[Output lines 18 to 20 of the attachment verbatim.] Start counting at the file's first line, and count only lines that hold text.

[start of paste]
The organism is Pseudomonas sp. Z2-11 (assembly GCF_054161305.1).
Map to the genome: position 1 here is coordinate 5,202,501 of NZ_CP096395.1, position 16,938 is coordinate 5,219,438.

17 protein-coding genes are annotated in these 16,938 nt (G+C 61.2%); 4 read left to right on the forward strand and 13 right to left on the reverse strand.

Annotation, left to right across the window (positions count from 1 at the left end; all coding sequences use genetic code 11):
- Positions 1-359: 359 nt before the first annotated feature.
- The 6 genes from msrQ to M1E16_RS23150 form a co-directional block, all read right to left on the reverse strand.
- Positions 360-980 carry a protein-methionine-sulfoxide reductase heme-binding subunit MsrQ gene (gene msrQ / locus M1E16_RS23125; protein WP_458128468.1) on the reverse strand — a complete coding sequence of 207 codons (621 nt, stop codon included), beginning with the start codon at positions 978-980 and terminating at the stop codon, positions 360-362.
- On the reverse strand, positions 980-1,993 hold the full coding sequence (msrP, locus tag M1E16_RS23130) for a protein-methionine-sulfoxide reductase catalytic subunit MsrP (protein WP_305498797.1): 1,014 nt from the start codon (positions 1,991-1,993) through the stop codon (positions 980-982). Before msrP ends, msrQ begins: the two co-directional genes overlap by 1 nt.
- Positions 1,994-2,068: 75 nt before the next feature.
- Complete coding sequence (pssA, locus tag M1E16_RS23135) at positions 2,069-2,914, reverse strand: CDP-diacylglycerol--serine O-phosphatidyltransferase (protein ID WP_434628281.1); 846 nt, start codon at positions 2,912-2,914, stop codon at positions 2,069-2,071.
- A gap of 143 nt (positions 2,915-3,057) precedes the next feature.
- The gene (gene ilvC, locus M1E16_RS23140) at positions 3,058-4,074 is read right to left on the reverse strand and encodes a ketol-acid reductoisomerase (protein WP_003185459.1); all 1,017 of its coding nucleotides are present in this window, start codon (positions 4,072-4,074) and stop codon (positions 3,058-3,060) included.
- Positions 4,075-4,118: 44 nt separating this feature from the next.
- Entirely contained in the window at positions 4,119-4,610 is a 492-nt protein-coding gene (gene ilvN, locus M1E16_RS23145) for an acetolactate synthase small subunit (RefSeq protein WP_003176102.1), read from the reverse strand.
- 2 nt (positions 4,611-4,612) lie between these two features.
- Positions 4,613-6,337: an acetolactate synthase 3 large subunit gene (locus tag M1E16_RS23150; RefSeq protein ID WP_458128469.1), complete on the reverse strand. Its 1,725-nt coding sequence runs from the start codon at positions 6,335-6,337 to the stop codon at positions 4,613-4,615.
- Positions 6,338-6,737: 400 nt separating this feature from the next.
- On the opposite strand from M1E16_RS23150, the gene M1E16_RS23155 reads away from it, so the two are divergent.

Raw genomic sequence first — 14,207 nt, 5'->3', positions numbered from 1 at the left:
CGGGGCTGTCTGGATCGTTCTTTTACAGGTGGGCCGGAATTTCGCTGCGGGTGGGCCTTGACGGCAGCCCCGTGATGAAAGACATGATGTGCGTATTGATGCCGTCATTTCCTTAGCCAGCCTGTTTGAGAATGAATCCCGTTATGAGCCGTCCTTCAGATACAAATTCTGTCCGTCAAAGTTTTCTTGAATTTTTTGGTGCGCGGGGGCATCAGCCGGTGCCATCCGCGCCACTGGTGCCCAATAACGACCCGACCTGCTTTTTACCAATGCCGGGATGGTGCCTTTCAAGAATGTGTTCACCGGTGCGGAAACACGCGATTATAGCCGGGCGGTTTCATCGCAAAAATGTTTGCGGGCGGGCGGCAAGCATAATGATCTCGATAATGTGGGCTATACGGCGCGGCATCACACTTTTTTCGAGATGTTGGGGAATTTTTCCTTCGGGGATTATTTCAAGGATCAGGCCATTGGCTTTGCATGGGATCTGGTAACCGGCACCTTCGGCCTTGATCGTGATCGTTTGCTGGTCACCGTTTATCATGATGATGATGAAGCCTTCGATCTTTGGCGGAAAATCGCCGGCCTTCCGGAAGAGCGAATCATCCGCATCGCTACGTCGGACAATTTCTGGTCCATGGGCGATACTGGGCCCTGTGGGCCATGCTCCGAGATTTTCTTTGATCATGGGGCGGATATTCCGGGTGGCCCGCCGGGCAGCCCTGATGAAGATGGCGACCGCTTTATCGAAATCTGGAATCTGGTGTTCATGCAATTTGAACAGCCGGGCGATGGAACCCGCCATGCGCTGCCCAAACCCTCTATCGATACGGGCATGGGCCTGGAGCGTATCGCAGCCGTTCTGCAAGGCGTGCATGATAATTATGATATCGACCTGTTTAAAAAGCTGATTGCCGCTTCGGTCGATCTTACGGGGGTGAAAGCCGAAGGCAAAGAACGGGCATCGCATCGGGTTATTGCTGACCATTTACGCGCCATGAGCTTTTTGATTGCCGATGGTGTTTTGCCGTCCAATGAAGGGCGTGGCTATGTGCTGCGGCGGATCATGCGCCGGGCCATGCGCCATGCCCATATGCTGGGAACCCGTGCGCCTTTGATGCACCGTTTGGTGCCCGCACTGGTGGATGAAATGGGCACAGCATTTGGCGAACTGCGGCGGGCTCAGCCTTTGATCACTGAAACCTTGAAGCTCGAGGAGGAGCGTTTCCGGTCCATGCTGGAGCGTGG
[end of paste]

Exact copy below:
- On the opposite strand from M1E16_RS23150, the gene M1E16_RS23155 reads away from it, so the two are divergent.

Raw genomic sequence first — 14,207 nt, 5'->3', positions numbered from 1 at the left:
CGGGGCTGTCTGGATCGTTCTTTTACAGGTGGGCCGGAATTTCGCTGCGGGTGGGCCTTGACGGCAGCCCCGTGATGAAAGACATGATGTGCGTATTGATGCCGTCATTTCCTTAGCCAGCCTGTTTGAGAATGAATCCCGTTATGAGCCGTCCTTCAGATACAAATTCTGTCCGTCAAAGTTTTCTTGAATTTTTTGGTGCGCGGGGGCATCAGCCGGTGCCATCCGCGCCACTGGTGCCCAATAACGACCCGACCTGCTTTTTACCAATGCCGGGATGGTGCCTTTCAAGAATGTGTTCACCGGTGCGGAAACACGCGATTATAGCCGGGCGGTTTCATCGCAAAAATGTTTGCGGGCGGGCGGCAAGCATAATGATCTCGATAATGTGGGCTATACGGCGCGGCATCACACTTTTTTCGAGATGTTGGGGAATTTTTCCTTCGGGGATTATTTCAAGGATCAGGCCATTGGCTTTGCATGGGATCTGGTAACCGGCACCTTCGGCCTTGATCGTGATCGTTTGCTGGTCACCGTTTATCATGATGATGATGAAGCCTTCGATCTTTGGCGGAAAATCGCCGGCCTTCCGGAAGAGCGAATCATCCGCATCGCTACGTCGGACAATTTCTGGTCCATGGGCGATACTGGGCCCTGTGGGCCATGCTCCGAGATTTTCTTTGATCATGGGGCGGATATTCCGGGTGGCCCGCCGGGCAGCCCTGATGAAGATGGCGACCGCTTTATCGAAATCTGGAATCTGGTGTTCATGCAATTTGAACAGCCGGGCGATGGAACCCGCCATGCGCTGCCCAAACCCTCTATCGATACGGGCATGGGCCTGGAGCGTATCGCAGCCGTTCTGCAAGGCGTGCATGATAATTATGATATCGACCTGTTTAAAAAGCTGATTGCCGCTTCGGTCGATCTTACGGGGGTGAAAGCCGAAGGCAAAGAACGGGCATCGCATCGGGTTATTGCTGACCATTTACGCGCCATGAGCTTTTTGATTGCCGATGGTGTTTTGCCGTCCAATGAAGGGCGTGGCTATGTGCTGCGGCGGATCATGCGCCGGGCCATGCGCCATGCCCATATGCTGGGAACCCGTGCGCCTTTGATGCACCGTTTGGTGCCCGCACTGGTGGATGAAATGGGCACAGCATTTGGCGAACTGCGGCGGGCTCAGCCTTTGATCACTGAAACCTTGAAGCTCGAGGAGGAGCGTTTCCGGTCCATGCTGGAGCGTGG